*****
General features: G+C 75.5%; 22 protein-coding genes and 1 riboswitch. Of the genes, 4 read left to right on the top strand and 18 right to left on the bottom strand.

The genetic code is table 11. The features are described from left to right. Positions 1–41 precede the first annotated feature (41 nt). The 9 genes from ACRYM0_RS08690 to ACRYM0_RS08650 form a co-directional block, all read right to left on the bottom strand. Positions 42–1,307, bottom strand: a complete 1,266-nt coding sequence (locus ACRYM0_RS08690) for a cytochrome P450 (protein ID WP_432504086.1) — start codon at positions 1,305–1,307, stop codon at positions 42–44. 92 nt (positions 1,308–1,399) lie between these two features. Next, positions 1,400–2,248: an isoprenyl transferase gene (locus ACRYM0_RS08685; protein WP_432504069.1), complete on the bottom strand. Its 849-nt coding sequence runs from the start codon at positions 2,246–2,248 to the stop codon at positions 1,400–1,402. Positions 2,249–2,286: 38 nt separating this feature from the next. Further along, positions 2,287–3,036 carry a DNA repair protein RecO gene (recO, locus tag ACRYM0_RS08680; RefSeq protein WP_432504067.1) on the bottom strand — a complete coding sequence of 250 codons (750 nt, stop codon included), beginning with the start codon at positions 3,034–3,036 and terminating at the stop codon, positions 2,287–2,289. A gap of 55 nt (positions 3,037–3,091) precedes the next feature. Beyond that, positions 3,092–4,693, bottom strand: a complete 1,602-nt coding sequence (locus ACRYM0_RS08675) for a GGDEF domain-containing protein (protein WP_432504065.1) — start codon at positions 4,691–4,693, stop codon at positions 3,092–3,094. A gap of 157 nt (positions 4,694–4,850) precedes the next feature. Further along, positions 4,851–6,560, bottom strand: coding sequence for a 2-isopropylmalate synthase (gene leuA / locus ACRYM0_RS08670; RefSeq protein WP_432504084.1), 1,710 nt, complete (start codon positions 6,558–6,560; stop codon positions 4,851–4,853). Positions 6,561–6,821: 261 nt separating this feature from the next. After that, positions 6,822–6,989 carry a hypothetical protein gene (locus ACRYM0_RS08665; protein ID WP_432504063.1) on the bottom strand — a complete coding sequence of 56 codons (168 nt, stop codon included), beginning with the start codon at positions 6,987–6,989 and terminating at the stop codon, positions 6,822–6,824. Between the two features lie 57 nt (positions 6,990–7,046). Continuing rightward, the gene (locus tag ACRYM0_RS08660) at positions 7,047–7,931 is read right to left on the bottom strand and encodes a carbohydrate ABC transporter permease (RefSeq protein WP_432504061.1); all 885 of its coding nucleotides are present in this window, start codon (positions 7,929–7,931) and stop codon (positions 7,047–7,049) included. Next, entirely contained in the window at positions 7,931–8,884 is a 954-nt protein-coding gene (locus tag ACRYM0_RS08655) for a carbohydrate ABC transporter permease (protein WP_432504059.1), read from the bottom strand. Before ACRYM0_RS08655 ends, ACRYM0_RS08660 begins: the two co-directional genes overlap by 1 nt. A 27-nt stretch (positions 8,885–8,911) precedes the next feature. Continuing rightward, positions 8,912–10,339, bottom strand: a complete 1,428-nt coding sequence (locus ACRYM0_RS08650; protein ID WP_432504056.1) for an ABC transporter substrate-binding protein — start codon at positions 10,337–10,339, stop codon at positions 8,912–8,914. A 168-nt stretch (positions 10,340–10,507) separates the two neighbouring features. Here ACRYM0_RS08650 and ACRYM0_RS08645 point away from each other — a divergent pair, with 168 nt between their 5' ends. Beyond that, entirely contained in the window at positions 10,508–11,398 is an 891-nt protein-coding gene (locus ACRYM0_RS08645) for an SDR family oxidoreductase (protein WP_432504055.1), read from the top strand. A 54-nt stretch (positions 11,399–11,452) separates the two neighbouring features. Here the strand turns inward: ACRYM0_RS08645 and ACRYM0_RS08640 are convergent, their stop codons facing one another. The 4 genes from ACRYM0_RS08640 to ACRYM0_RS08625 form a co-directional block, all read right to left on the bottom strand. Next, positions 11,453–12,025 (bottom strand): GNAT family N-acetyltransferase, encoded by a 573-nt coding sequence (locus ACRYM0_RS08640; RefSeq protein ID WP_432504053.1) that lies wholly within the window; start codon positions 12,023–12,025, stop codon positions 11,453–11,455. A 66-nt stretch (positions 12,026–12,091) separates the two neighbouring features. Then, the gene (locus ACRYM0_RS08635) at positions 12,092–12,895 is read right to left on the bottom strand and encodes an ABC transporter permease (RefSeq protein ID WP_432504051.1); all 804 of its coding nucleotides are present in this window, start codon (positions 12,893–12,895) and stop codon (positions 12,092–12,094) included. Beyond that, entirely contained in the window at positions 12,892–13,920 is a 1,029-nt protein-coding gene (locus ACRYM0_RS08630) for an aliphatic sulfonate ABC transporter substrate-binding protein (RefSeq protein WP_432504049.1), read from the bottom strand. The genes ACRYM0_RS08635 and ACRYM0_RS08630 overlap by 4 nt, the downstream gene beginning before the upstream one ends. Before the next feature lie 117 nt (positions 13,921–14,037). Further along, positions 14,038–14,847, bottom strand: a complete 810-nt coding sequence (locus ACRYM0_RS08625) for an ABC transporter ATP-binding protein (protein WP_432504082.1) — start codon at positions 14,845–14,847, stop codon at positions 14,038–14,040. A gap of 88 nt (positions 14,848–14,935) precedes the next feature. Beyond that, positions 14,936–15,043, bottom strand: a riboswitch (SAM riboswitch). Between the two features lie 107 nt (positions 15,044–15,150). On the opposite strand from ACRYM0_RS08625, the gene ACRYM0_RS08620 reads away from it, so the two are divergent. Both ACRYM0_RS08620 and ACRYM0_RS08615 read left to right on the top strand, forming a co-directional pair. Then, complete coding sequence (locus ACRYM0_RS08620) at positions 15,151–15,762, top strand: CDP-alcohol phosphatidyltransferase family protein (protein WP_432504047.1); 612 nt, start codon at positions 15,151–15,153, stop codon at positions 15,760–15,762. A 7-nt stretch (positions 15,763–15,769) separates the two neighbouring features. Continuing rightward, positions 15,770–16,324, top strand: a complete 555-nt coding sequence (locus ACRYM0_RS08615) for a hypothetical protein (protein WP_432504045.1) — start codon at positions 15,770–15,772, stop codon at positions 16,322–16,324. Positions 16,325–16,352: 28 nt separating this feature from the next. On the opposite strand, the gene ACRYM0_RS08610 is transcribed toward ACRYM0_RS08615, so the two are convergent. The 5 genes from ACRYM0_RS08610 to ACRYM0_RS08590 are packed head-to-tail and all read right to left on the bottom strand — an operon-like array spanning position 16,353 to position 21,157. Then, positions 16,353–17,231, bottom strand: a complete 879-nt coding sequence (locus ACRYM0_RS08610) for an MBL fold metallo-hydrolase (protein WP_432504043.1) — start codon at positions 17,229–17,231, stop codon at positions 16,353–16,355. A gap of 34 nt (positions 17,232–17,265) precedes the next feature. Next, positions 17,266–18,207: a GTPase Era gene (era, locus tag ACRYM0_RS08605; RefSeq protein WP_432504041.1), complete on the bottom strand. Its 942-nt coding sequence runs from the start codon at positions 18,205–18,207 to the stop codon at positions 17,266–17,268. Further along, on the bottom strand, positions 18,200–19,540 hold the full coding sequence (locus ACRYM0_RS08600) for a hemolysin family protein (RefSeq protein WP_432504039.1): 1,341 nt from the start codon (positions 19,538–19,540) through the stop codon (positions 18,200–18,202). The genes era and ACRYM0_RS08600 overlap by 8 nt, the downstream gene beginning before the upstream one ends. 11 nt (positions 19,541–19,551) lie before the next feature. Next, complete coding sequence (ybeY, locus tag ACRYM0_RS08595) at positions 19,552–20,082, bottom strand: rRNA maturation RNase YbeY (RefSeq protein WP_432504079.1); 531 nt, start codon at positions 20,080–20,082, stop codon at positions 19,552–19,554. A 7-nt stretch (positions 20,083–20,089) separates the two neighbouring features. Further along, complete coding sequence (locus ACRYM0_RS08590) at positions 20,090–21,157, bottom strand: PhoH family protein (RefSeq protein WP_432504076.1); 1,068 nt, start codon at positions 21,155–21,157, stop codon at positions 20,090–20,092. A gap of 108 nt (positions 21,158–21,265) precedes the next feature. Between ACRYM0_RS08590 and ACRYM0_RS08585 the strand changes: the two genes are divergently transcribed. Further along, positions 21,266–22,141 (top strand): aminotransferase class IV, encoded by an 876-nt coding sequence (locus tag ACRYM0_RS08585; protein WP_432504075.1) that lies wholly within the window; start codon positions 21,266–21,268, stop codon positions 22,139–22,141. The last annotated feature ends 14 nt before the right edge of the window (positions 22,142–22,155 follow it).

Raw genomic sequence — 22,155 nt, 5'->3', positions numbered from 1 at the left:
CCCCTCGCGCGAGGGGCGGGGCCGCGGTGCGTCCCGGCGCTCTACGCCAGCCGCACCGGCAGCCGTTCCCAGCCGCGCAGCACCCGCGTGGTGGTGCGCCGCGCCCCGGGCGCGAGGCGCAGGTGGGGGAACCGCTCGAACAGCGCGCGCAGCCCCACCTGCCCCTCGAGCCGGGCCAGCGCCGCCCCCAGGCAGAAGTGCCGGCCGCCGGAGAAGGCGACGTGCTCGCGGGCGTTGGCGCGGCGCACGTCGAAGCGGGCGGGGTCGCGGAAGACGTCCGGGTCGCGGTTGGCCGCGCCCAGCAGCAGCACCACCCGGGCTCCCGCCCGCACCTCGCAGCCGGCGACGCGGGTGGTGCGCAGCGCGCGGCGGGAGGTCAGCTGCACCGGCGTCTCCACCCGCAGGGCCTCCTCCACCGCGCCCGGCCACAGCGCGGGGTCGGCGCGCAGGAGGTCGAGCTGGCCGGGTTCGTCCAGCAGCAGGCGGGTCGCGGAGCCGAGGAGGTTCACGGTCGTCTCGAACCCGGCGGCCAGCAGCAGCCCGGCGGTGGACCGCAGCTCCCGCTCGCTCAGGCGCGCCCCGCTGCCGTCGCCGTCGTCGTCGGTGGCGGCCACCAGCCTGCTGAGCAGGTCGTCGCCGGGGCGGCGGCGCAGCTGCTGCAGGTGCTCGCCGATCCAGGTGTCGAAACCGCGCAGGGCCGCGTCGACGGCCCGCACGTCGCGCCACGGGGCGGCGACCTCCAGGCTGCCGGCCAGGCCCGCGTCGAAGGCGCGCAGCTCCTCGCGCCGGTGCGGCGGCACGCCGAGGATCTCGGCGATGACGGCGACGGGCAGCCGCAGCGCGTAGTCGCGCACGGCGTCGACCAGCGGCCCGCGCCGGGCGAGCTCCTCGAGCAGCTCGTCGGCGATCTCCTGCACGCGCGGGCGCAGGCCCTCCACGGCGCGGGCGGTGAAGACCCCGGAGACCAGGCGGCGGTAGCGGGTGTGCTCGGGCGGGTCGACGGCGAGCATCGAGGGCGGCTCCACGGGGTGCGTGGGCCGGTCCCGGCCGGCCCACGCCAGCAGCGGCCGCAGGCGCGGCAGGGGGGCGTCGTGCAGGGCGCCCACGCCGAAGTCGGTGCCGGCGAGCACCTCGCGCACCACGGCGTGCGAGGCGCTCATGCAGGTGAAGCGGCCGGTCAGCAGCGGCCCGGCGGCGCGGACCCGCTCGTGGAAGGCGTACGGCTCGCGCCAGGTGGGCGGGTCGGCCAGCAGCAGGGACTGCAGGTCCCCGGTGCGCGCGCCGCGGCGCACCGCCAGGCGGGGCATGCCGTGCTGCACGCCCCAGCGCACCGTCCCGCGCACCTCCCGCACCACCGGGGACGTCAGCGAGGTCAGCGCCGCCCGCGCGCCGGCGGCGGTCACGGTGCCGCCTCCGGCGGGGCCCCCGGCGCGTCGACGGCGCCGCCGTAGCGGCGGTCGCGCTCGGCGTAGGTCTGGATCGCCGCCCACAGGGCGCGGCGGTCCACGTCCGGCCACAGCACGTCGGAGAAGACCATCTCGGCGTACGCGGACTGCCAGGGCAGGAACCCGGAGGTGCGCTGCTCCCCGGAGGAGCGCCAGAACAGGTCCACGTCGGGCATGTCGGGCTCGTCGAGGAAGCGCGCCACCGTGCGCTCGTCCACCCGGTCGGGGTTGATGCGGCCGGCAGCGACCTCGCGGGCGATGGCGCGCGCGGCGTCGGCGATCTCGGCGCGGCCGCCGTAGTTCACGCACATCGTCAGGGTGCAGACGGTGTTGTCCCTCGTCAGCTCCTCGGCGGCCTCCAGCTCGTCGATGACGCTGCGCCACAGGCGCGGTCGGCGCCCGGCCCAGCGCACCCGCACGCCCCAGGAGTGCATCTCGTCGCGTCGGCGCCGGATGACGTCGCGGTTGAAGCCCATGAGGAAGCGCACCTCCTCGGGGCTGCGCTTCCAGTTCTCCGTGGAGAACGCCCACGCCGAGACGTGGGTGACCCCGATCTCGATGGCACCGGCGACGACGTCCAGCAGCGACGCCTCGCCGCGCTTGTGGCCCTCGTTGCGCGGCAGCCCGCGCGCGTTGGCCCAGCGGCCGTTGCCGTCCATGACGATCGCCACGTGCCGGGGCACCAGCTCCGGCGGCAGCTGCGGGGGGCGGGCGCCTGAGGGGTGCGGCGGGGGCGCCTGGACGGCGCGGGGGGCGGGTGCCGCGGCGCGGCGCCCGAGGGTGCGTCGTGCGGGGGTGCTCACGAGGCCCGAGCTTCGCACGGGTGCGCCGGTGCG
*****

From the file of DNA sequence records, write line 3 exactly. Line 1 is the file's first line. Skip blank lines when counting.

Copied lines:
Raw genomic sequence — 22,155 nt, 5'->3', positions numbered from 1 at the left: